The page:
The rain barrel at the corner of the house caught rain that ran off the tin roof of the back room. The well water was real hard and had to be broken with lye before you could wash clothes in it. While Maude was in the garden, John went to the woods and would kneel by an old log. His prayer would start out low but before he was done he could be heard for a country mile, his voice carried so far. People who heard him would stop what they were doing and listen to him. He prayed with power from on high. One back "sliden" preacher heard him pray and came back to God. He prayed for his descendants salvation along with many other things.
John was a man of large stature, broad shoulders, a handsome man. One morning John woke the girls up with a start. The dogs, corky and ring, had treed and killed a coon. It was a mother and had little ones. He told the girls they could keep the babies if they could find them. The girls dressed fast and followed their daddy to the big drift of wood that lay across the creek bottom that was almost dry. They could hear the baby coons crying and looked and looked but couldn't find them. After some time of searching Dorothy pulled back some old dry limbs and leaves in the creek bank and there were four little pairs of little black beady eyes shining out of the nest. What cute little creatures! They looked like little puppies except they they had bushy tails. They didn't have teeth yet so they couldn't bite and were to small to run, even though they had their eyes open. Most small animals are born with their eyes shut. The girls picked up the baby coons and carried them home. Maude found some bottles and some rubber nipples, filled each bottle with warm milk from the old jersey cow and gave the bottles to the girls. Dorothy took one coon and Mina took one and put the nipples to coons mouths and quick as lightning, rolled over on their backs wrapped all four paws around the bottles and sucked until the foam ran down their chins, if coons have chins.
The girls cousin, Merle Haworth, was visiting from Montana, and when he returned home with his aunt and uncle, he took one of the coons with him. They crated it up and shipped it on the same train they were on. When he got home the neighbor wanted a pair, so John crated up two more and shipped them to them, leaving the girls with one. They named him Jackie. He was a pet of the whole family. They made a mistake of bringing him in house one time, after that he always wanted in. One day he got in, and they heard him and went to check on him. Well, guess what! He had taken his paw and slipped it inside the cabinet door and opened it and had one paw inside an almost empty jar of salad dressing, holding the jar with the other paw he would lick his paw and put it right back in and swipe out some more. When he saw them looking he looked up at them, and just went right on cleaning the jar. He washed all of his food, regardless of what it was. Mina put a pan of water on the floor and gave him some bread. He took it and washed it and washed it, then tried to pick it up and eat it, but it was all dissolved so he gave it up and backed off and made a dive for the pan of water spilling it all over the floor. This scared Mina, so she got up on the couch out of his way. It might have made him mad because he couldn't eat the bread. By this time he was getting pretty big, He and corky would play like two pups.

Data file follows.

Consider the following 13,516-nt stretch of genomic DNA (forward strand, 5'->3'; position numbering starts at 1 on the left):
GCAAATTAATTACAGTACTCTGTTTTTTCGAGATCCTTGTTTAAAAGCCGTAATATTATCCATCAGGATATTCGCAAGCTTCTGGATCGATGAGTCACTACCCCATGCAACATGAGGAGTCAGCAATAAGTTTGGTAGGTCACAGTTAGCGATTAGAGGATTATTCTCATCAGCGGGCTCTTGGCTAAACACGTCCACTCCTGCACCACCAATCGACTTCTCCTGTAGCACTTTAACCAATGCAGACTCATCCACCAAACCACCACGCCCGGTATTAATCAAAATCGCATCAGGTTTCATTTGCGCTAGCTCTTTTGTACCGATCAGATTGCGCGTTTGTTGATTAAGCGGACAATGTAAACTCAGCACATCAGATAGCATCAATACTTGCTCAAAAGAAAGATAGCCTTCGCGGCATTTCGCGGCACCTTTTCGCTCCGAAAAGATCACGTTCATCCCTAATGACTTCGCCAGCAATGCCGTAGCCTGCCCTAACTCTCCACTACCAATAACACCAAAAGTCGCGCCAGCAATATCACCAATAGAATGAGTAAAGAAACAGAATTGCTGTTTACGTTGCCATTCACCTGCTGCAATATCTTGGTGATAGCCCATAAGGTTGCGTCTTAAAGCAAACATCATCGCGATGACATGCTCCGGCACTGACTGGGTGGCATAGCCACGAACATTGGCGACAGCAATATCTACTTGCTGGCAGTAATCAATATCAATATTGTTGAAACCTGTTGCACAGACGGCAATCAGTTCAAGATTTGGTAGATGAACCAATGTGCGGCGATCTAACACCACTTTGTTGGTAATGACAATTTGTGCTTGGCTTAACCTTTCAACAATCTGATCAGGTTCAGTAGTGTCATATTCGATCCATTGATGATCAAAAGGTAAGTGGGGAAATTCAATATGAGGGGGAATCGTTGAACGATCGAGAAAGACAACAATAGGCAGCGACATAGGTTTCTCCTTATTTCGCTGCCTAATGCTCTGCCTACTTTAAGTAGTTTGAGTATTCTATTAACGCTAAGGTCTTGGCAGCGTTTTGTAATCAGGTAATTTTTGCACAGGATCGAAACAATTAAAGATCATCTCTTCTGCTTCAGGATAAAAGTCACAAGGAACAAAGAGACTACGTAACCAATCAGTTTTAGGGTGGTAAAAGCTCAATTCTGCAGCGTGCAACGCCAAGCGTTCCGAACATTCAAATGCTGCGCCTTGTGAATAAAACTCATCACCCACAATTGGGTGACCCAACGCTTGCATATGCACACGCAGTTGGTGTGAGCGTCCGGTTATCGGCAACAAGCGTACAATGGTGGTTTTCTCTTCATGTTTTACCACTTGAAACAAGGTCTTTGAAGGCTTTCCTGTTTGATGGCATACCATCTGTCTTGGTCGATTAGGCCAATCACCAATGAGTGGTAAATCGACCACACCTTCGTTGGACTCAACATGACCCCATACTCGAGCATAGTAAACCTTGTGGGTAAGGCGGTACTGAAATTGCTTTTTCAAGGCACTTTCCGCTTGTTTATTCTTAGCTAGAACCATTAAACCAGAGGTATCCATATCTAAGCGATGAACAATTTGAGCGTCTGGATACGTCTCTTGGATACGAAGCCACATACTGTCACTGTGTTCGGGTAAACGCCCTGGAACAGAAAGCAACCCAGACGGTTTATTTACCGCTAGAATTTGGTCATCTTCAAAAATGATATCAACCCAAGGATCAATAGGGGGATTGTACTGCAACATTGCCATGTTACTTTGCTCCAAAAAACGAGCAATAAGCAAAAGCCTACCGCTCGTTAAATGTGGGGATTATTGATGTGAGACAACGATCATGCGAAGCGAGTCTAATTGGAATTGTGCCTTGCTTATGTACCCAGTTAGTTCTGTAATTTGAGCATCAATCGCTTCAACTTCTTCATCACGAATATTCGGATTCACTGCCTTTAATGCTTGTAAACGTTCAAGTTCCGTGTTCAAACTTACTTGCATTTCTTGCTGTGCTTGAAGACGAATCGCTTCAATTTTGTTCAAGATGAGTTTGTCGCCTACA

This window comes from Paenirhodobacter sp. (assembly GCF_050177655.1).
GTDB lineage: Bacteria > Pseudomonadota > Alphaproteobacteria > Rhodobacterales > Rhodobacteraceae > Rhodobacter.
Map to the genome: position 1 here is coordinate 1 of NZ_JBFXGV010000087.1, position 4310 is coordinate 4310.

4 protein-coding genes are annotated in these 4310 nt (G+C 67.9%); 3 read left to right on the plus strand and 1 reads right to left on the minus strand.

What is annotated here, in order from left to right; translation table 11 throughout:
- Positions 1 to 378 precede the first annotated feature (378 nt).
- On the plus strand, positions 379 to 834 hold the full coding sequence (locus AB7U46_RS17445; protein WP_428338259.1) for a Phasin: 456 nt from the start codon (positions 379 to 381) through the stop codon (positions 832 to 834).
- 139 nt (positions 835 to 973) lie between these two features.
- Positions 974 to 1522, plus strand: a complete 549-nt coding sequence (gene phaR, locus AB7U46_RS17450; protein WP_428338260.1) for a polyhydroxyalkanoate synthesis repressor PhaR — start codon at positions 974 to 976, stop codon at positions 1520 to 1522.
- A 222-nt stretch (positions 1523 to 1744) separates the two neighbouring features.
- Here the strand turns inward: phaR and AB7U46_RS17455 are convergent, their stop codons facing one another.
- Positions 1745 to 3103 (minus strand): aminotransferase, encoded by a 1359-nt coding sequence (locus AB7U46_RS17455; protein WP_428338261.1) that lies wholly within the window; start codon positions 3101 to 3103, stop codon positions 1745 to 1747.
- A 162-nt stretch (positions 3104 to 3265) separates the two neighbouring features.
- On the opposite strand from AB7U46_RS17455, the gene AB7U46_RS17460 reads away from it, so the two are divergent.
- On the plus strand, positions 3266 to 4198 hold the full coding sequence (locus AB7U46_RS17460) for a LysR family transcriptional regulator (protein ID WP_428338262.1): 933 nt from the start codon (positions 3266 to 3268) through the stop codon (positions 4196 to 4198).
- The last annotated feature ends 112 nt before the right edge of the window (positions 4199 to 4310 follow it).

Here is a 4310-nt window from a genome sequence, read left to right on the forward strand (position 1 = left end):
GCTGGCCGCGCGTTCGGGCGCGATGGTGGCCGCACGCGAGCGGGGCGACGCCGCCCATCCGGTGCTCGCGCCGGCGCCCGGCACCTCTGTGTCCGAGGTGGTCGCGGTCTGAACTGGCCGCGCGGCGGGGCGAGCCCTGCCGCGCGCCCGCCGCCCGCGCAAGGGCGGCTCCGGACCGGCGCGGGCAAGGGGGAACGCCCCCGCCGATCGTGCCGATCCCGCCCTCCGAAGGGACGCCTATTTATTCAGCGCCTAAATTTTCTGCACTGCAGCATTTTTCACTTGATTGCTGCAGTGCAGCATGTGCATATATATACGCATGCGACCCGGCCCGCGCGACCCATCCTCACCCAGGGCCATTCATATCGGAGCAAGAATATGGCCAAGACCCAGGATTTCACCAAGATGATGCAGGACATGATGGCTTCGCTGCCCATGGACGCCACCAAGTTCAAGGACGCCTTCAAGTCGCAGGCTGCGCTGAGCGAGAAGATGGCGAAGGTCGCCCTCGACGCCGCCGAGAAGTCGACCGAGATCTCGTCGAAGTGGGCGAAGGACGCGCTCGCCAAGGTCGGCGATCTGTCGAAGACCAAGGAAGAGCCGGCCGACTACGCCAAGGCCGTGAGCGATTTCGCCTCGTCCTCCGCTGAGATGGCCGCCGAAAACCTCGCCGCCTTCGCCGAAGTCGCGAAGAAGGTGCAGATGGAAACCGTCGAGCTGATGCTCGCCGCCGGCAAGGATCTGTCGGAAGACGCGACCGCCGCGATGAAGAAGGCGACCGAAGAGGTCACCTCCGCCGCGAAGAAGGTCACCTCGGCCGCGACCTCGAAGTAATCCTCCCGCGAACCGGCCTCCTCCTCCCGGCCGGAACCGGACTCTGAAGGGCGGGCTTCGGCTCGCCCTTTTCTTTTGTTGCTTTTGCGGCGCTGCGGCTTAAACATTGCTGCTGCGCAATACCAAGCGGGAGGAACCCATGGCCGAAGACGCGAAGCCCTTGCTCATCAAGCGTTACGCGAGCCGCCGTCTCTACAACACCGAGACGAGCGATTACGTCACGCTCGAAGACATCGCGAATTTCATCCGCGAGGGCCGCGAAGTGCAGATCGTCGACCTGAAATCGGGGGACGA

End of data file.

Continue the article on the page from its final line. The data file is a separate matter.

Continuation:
But the day came when he decided to go back to the woods, John caught him in time and built a cage for him in the corner of the garage. But he didn't like it in there, and one day when John reached into his cage to feed him, Jackie bit him through his hand. So John decided to put him on a leash in the barn. Later John went to check on him and found him dead. He was hung by the leash; Jackie had tried to make a leap and didn't land. They all cried and he was the cutest pet they had ever had. John skinned him and tanned his hide and made a rug.
The girls had a bunch of dolls. Maude took up orders out of a catalog and her pay was two dolls. They came in the mail, and one day the girls ran to the mailbox across the old grassy spot, to get the mail. The postman handed them a big box and said there was something in there that cried mamma. They took the box and ran home fast. Sure enough there were two beautiful dolls, Dorothy took one with brown hair and eyes that opened and shut, even had eyelashes. She named hers Irene. Mina's doll was blonde with blue eyes and had eyelashes, she named her Ruth.
There was a piano in the front room and they played it and sang at night. Maude walked with the girls down the hot railroad track, three miles once a week during the summer months to take piano lessons from their cousin Edna. They stayed the day at Ednas, and walked home in the evening. Dorothy and Mina sang duets at church. They called them The Ward Sisters. Their cousins said they should be on radio, but that never developed! The family always assembled at the little Quaker church one mile down the road south. They seldom missed a service. The church was lighted by gas lamps that hung from the ceiling on hooks and had to be pumped every so often with a little air pump to make them burn brightly. In this church Mina first met Jesus and he has been precious ever since.
This old home place has held down through many years, many happy memories to all the ones who remember it. I wonder if Mahlon Thornburg and Phebie Ann realized just how much it would mean to their descendants.